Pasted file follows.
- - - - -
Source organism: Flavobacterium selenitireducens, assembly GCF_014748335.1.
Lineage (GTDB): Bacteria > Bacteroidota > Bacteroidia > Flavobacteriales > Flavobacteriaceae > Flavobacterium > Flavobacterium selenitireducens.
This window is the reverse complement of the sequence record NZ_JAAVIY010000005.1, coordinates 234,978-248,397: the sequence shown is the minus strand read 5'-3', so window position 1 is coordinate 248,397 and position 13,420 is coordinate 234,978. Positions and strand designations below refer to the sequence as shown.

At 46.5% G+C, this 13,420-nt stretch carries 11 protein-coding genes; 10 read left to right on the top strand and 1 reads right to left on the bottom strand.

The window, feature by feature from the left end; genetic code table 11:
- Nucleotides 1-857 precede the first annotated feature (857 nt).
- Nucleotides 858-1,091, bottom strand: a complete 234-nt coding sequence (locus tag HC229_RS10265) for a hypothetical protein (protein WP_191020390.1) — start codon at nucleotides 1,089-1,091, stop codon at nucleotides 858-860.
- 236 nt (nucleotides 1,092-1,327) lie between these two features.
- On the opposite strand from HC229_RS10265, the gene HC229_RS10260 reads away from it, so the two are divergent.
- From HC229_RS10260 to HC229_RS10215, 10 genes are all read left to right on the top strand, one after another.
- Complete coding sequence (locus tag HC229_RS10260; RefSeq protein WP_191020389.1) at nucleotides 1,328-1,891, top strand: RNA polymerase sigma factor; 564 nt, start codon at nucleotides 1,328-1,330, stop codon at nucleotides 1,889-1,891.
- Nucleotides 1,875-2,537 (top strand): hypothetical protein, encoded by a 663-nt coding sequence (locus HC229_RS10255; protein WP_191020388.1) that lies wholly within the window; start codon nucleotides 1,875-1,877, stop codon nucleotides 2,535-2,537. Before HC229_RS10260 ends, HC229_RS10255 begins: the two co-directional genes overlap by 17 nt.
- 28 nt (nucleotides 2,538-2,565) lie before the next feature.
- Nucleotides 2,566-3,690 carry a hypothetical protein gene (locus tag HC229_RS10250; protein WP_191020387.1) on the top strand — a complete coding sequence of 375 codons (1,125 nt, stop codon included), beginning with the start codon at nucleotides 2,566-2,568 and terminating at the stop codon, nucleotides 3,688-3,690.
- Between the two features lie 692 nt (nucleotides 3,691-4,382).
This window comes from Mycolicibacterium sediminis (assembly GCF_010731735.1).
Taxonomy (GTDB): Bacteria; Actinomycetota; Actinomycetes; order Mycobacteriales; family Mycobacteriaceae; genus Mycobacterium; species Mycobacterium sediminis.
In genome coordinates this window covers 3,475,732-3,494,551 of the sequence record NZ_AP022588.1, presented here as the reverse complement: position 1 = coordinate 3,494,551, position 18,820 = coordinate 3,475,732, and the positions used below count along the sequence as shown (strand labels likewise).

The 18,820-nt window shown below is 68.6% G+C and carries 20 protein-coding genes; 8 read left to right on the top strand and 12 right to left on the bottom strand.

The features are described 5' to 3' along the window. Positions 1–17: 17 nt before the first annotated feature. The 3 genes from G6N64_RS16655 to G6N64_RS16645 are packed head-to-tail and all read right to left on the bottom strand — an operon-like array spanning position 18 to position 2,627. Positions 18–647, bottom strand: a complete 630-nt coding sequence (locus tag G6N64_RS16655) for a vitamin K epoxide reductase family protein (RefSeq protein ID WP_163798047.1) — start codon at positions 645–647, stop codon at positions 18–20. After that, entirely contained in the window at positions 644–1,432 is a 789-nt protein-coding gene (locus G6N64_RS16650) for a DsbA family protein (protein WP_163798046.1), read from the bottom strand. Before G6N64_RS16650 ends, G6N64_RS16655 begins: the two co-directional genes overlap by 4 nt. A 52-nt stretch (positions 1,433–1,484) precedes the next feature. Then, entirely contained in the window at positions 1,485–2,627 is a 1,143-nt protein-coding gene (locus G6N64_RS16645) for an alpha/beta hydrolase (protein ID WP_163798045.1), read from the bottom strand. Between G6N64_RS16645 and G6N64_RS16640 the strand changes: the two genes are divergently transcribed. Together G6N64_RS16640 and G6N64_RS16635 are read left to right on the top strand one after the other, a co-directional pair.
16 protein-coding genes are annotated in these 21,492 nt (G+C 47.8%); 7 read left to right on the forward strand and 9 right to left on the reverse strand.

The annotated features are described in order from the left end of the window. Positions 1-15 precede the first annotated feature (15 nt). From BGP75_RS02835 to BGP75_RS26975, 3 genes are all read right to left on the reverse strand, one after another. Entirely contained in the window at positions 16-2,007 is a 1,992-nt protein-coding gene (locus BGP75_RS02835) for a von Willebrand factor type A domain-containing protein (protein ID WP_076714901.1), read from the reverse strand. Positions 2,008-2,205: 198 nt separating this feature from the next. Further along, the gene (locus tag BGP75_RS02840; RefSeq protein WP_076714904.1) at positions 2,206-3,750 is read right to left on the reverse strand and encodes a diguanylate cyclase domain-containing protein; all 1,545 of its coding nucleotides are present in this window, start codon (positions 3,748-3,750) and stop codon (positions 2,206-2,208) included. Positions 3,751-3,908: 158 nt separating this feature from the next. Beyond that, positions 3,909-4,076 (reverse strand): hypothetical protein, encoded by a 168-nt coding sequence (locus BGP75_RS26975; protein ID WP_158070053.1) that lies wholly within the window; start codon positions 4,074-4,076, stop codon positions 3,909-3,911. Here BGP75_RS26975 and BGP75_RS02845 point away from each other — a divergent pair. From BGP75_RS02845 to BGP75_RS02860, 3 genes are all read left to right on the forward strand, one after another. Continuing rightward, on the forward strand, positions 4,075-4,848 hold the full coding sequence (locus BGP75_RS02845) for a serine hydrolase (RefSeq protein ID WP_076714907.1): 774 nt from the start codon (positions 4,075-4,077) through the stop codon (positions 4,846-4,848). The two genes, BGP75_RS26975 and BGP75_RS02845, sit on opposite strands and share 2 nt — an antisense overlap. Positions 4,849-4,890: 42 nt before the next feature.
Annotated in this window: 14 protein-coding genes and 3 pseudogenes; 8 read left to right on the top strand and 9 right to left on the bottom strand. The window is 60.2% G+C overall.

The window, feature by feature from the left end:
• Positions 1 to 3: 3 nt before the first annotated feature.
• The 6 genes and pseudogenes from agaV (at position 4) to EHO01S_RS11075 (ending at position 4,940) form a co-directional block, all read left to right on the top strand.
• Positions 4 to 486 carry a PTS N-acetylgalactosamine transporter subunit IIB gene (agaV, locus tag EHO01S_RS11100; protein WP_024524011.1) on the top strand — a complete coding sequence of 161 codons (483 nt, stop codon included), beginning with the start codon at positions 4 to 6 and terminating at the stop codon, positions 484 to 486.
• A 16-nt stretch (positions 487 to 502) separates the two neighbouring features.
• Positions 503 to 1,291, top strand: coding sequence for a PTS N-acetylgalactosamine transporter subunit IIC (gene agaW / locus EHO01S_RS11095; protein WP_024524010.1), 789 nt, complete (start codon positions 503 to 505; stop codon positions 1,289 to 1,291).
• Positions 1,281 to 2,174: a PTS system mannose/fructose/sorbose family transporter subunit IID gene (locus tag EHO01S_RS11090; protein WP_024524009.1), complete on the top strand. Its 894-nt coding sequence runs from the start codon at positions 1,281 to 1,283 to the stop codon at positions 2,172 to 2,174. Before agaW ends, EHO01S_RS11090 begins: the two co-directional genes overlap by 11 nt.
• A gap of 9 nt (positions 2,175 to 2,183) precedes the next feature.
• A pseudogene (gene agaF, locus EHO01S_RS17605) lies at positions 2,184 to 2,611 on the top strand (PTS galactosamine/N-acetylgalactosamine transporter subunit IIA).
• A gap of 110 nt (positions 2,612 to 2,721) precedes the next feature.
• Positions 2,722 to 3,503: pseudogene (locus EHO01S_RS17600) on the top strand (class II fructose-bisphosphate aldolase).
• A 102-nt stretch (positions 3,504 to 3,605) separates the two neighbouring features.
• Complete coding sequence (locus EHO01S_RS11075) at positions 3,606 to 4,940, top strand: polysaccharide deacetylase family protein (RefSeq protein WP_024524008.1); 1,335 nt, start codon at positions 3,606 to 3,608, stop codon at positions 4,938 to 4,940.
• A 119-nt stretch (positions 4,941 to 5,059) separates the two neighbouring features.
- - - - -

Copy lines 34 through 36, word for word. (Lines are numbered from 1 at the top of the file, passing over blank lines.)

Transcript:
• Positions 2,722 to 3,503: pseudogene (locus EHO01S_RS17600) on the top strand (class II fructose-bisphosphate aldolase).
• A 102-nt stretch (positions 3,504 to 3,605) separates the two neighbouring features.
• Complete coding sequence (locus EHO01S_RS11075) at positions 3,606 to 4,940, top strand: polysaccharide deacetylase family protein (RefSeq protein WP_024524008.1); 1,335 nt, start codon at positions 3,606 to 3,608, stop codon at positions 4,938 to 4,940.